This election season, if there’s one only editorial you can read on South Dakota’s Amendment E, make it this one.
South Dakota’s proposed Constitutional Amendment E — the so-called J.A.I.L. amendment — on the November ballot is one of the more distressing measures to ever go before the state’s voters. At best, it’s unfortunate and possibly unconstitutional at the federal level; at worst, it’s an invitation to chaos not only in the state’s judicial system but for elected officials at various levels.
That’s the Yankton Press & Dakotan, weighing in on the initiated amendment to lift judicial immunity, allowing personal lawsuits against judges for decisions they hand down. Through creation of an unfettered “Special Grand Jury,” the amendment would tear down the rule of law, discourage judges from dismissing frivolous lawsuits, and invite business-threatening litigation from around the country. The attorney general has opined that the law would also apply to citizens who make decisions on bodies like school boards and county commissions.
The proponents rail against out-of-state interests for opposing the measure, although the initiative has its roots in radical anti-government activism in California. So, let’s let the Yankton paper speak in a South Dakotan voice.
What we see happening should Amendment E be enacted is a tidal wave of frivolous complaints, filed by disgruntled individuals, filling the dockets of these special grand juries. In some cases, what would the “complainants” have to lose? This would have devastating impact on the state’s judicial system and on governing boards. It would also have a chilling effect on potential candidates for judgeships and for boards: Who would be willing to expose themselves to such intimidation and punishment? That kind of atmosphere would indeed be a recipe for chaos.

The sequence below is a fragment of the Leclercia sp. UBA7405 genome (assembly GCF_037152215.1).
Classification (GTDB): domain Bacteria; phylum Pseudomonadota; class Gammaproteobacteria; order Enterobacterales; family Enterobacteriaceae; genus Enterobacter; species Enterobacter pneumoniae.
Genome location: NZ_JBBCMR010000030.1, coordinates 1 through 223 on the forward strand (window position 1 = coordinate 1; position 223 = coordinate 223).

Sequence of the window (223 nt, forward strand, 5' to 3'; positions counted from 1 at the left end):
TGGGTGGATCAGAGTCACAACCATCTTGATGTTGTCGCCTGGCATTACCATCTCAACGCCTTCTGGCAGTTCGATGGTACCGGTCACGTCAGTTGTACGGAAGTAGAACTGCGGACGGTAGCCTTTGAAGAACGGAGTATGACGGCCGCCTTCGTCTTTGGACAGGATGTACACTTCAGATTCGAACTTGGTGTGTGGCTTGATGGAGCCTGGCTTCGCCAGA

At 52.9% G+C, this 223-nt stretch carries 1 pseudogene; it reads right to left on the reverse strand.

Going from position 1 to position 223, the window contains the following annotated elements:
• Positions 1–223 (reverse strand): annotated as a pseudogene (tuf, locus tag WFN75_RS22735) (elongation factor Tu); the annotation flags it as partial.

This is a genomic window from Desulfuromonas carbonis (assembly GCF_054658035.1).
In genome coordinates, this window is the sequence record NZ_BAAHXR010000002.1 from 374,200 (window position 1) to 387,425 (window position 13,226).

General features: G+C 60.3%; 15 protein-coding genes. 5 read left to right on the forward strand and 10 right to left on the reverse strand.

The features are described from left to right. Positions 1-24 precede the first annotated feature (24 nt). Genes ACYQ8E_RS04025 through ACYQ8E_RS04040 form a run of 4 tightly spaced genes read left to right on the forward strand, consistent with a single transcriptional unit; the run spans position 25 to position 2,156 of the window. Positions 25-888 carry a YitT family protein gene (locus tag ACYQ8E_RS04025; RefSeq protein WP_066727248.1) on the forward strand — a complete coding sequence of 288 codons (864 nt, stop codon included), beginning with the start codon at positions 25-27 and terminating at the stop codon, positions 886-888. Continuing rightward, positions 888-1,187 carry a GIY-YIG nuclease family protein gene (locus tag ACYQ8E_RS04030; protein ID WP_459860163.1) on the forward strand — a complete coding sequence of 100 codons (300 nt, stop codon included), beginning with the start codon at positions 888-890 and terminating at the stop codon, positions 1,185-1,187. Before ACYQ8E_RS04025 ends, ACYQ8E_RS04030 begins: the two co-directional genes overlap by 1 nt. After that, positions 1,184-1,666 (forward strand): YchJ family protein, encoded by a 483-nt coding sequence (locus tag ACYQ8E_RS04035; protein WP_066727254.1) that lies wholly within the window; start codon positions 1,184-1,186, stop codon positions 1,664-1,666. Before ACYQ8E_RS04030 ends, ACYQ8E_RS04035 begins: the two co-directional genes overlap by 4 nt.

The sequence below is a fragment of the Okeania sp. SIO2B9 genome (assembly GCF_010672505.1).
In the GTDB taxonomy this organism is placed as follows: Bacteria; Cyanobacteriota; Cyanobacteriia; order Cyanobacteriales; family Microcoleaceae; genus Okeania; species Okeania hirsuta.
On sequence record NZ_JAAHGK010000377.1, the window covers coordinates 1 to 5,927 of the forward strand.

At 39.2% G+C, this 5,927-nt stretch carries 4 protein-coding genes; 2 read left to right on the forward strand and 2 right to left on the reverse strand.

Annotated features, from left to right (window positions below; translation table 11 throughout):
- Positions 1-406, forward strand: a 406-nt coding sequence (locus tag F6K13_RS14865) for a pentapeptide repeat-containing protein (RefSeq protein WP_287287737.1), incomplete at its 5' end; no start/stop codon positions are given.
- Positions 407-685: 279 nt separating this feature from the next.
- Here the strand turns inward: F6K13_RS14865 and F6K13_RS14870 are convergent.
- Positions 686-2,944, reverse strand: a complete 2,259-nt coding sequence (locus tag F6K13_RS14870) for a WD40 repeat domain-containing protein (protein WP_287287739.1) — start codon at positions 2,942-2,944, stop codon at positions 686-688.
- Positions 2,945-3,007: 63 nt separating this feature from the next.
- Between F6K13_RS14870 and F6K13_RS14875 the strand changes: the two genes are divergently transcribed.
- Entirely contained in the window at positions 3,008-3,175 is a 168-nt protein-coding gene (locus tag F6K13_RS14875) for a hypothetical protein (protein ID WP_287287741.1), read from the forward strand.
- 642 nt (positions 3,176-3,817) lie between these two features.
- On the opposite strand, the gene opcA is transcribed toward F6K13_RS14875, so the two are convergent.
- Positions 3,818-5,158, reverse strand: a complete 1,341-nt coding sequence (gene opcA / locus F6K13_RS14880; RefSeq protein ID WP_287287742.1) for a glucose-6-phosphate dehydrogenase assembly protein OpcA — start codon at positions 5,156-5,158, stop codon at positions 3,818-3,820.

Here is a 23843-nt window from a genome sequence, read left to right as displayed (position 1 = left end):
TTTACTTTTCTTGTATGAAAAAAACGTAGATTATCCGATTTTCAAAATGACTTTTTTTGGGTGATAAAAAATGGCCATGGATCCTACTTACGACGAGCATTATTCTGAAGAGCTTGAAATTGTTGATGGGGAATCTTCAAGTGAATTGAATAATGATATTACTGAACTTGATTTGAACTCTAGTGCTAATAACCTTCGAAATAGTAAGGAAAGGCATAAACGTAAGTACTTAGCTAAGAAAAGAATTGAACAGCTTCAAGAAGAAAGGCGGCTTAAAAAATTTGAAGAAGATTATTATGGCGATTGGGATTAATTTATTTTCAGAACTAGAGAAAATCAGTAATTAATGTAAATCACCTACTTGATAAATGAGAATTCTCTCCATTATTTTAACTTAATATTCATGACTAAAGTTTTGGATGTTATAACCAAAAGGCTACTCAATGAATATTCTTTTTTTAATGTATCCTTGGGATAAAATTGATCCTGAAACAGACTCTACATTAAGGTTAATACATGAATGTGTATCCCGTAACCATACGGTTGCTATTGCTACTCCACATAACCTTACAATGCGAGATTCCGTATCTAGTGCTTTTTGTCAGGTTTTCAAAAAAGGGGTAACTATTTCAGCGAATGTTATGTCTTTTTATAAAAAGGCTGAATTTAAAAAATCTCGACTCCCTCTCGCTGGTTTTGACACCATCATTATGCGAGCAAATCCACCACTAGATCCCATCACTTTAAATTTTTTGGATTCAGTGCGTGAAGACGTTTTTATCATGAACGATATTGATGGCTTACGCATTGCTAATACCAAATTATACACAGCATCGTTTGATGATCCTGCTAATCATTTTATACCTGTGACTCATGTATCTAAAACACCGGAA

One should also ask, if Amendment E is enacted and special grand juries are set up, would these special grand juries be subject to this same kind of review? And would the special grand jury that sits in judgment of the first grand jury also be exposed, etc., etc.? And if not, why not?
On a personal note, we should also mention that our fleeting exposure to the Amendment E proponents, several of whom hail from out-of-state and thus would not be affected by the mess they may generate here, has been intriguing, to say the least. Rightly or wrongly, they come off as hotheaded, paranoid, quick to pass judgment and the kind of people who probably wouldn’t hesitate to file lawsuits and take other actions against anyone they dislike or define as “wrongdoers” according to their own definitions. In short, they make the case in illustrating why the immunities they criticize were set up in the first place.
There’s a wealth of information out there on the amendment, including its implications for businesses across the country. Along with the organized No On E Coalition, the bipartisan bloggers at No E SD are doing a superlative job.
The NAM offers a resource page on the topic here.